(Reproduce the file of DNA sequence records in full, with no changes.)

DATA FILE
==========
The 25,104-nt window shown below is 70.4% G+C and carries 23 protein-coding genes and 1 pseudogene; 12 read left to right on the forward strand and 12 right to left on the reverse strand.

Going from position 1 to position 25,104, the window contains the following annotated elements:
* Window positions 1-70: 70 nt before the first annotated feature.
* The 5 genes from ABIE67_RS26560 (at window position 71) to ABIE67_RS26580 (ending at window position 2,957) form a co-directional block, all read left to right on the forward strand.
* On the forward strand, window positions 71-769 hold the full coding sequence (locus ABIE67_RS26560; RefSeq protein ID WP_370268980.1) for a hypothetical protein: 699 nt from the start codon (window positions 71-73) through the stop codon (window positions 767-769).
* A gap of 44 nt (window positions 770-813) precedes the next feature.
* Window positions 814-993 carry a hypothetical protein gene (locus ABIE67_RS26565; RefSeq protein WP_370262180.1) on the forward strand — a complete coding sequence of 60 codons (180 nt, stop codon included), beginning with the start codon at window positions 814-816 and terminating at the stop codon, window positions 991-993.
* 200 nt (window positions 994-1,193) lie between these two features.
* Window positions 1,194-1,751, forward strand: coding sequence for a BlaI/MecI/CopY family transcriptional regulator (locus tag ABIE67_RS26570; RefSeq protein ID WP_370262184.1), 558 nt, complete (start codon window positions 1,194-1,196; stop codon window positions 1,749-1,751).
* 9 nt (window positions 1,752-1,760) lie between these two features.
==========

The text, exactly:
The 25,104-nt window shown below is 70.4% G+C and carries 23 protein-coding genes and 1 pseudogene; 12 read left to right on the forward strand and 12 right to left on the reverse strand.

Going from position 1 to position 25,104, the window contains the following annotated elements:
* Window positions 1-70: 70 nt before the first annotated feature.
* The 5 genes from ABIE67_RS26560 (at window position 71) to ABIE67_RS26580 (ending at window position 2,957) form a co-directional block, all read left to right on the forward strand.
* On the forward strand, window positions 71-769 hold the full coding sequence (locus ABIE67_RS26560; RefSeq protein ID WP_370268980.1) for a hypothetical protein: 699 nt from the start codon (window positions 71-73) through the stop codon (window positions 767-769).
* A gap of 44 nt (window positions 770-813) precedes the next feature.
* Window positions 814-993 carry a hypothetical protein gene (locus ABIE67_RS26565; RefSeq protein WP_370262180.1) on the forward strand — a complete coding sequence of 60 codons (180 nt, stop codon included), beginning with the start codon at window positions 814-816 and terminating at the stop codon, window positions 991-993.
* 200 nt (window positions 994-1,193) lie between these two features.
* Window positions 1,194-1,751, forward strand: coding sequence for a BlaI/MecI/CopY family transcriptional regulator (locus tag ABIE67_RS26570; RefSeq protein ID WP_370262184.1), 558 nt, complete (start codon window positions 1,194-1,196; stop codon window positions 1,749-1,751).
* 9 nt (window positions 1,752-1,760) lie between these two features.